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I think that I shall never see...
If that line rings a bell, you are my people.
You're an artist, a poet, a writer, a curious explorer of wonder and creation...
—or a lover of trees.
Which, now that I think of it, might be all the same thing.
Me, I have a supernatural love for trees.
Trees are my family, my home.
Oh, I lived in a house growing up. And I have plenty of brothers and sisters—more than I can count—even if I use all my fingers.
But the trees in the woods near my house… they raised me.
Home in the woods in the trees
Some trees were born for climbing. They welcomed me with easy footholds and places to grab.
Lifting me up into their massive canopies, they cradled me in crooks of mighty branches, shaded me from the sun's piercing rays, and fanned me with the cool summer breeze.
And when I fell, which I did a lot, their thick blanket of discarded leaves and rich black soil cushioned me from harm.
I walked to school, but I ran to the trees.
In school, they taught rules and demanded obedience. But in the woods, I learned to be curious and explore.
The trees of the woods were my teachers; humble, wise, and kind.
I learned which trees bent, which trees broke, and which trees' bark had bite.
I listened to the White Pines whisper – letting me know that jetstream winds were bringing winter storms from the north.
Maples flipped their leaves, exposing their pale undersides to warn me of summer rain.
Boxelders and Ash were first to break down their chlorophyll, draining their verdant greens to reveal latent yellow and brown dotted pigments signaling summer's end.
And when things got rough, which they sometimes did, trees sheltered me from angry parents, older siblings, and the vicious street thugs who terrorized boys my age–especially when I was the only boy my age.
Reliable and steady, trees were always there for me.
Did you know that trees create the very air we breathe?
I mean trees and other plant life, of course, but my point is that without trees, there's no you, and there's no me.
But do you know what?
Trees get along just fine without us. In fact, they're usually better off.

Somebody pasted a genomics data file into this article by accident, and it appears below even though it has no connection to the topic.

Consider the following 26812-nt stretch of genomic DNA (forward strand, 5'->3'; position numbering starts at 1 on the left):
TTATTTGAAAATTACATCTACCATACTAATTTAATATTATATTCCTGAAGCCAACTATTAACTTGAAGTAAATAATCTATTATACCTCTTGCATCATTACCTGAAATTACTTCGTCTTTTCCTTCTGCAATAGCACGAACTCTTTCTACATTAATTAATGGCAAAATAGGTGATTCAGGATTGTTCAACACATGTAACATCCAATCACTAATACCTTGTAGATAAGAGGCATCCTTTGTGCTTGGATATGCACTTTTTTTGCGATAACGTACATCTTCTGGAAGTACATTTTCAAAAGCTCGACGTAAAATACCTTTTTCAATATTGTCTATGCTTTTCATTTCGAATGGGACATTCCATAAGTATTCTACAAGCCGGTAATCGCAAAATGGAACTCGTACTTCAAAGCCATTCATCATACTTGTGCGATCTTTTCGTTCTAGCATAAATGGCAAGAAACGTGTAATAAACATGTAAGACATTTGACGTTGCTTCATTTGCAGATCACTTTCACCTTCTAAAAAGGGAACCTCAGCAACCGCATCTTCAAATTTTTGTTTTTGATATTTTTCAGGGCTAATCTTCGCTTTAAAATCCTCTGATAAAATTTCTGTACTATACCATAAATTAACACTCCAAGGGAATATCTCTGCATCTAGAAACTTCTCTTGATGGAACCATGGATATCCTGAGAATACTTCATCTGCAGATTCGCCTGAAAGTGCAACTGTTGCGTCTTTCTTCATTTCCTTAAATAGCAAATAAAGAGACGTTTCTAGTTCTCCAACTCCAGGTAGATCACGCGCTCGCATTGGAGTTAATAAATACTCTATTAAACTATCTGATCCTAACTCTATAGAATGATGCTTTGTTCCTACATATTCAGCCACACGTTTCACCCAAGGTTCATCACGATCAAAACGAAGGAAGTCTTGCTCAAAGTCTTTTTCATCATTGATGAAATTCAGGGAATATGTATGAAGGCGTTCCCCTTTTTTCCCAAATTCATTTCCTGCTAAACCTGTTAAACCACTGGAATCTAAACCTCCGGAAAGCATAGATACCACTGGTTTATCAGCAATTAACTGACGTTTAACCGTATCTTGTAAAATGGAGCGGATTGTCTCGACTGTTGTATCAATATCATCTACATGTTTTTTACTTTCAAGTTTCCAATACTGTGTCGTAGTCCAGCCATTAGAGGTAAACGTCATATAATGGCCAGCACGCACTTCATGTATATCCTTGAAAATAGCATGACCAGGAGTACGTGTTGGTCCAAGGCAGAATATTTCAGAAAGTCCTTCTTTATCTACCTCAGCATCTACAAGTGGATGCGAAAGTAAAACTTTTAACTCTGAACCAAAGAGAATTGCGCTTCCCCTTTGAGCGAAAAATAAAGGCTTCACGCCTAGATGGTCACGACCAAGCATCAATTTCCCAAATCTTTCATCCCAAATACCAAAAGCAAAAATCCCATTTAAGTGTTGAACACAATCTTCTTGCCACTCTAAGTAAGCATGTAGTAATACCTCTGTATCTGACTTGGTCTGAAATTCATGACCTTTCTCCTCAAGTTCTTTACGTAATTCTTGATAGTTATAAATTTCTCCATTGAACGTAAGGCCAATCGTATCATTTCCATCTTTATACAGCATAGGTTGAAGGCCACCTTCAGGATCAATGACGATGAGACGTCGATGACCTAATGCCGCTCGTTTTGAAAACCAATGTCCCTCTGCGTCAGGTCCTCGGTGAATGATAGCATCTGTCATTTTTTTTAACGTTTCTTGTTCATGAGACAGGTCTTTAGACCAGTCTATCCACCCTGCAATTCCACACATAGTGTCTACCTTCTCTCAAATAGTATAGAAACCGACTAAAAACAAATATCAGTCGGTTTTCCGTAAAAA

Ever notice how long it takes trees to take over an abandoned rail line, house, parking lot, or building?
Not very long at all.
Look at Chernobyl.
Aspen, Pine, Birch, Cedar, and Oak...rising through radioactive concrete, asphalt, earth, and stone.
The original world wide web.
And trees talk with one another too.
Over 20 years ago, ecologist Suzanne Simard found that trees communicate their needs and share life-giving resources underground through interconnected webs of fungi called mycelium.
Trees use this underground web to warn each other of impending threats, feed their young, heal one another when they're injured, and make space for everything in their ecosystem to live in harmony.
But people wreck all that.
A friend and I had a landscaping company right out of high school.
Two earthworms wearing baseball caps happily pushing lawnmowers.
That was our business card.
Our first big landscape job was destroying a beautiful Japanese garden so the new homeowner could have grass instead.
Brian, my partner, tried to talk him out of it.
The gruff old homeowner, standing on his back porch with folded arms, wouldn't budge.
"I don't want to hear it! he growled.
"I just want a regular backyard. You get it?"
"I want to look out here and see grass. And that's that!"
"You want the job or not?"
It broke my heart to destroy all those beautiful, beautiful trees.
More than meets the eye.
Did you know that conifers aren't always evergreen?
Or that Oaks grow all over the world—even in the desert?
I can tell where I am on this earth by the trees living around me.
The palm trees here in Florida aren't native to the region – or even this hemisphere, for that matter. But they sure are beautiful.
Picturesque against the tender blush, rose hues, and apricot-orange night sky.
Our neighbor here in Florida doesn't have any trees on his property.
Not a single tree.
He used to have one tree on his lot – just one. Right on the back corner where our lots meet.
A mighty Slash Pine over 30 meters tall.
Pinus elliottii, if you prefer. And I do.
The long leggy needles littered his yard, he said.
"Besides, I want to build a shed and that old tree is in the way. It needs to go."
Keylea and I stood by as a strapping young lumberjack buckled tree gaffs around his muscled calves, looped his climbing rope around the majestic pine, and marched right up the tree like he was climbing stairs.
Fascinating to watch.
Nearly 100 feet in the air, this buff young craftsman, chainsaw swinging from his belt, went to work lopping off branches large and small, dropping each section of the mighty evergreen in the narrow space between our homes.
We gazed, slack-jawed and amazed as this lone young lumberjack toppled the massive tree, this beautiful, saintly specimen that had graced the earth for decades before any one of us was ever born.
And that's that.
The corner of our neighbor's property where Elliot the Slash Pine used to live is vacant now.
In the days after Elliot's demise, Keylea and I bore witness to a family of young Mockingbirds evicted from the safety of Elliot and their home. They rebuilt their nest, twig by painstaking twig, and relocated themselves to the Cedar hedge in our yard.
The Mockingbirds greet us early each morning with their wide and varied repertoire of songs, and they continue entertaining us throughout the day.
But I have to say...
I really miss ole Elliot.
I miss him a lot.
by Joyce Kilmer
I think that I shall never see
A poem lovely as a tree.
A tree whose hungry mouth is prest
Against the earth’s sweet flowing breast;
A tree that looks at God all day,
And lifts her leafy arms to pray;
A tree that may in Summer wear
A nest of robins in her hair;
Upon whose bosom snow has lain;
Who intimately lives with rain.
Poems are made by fools like me,
But only God can make a tree.
I love you guys.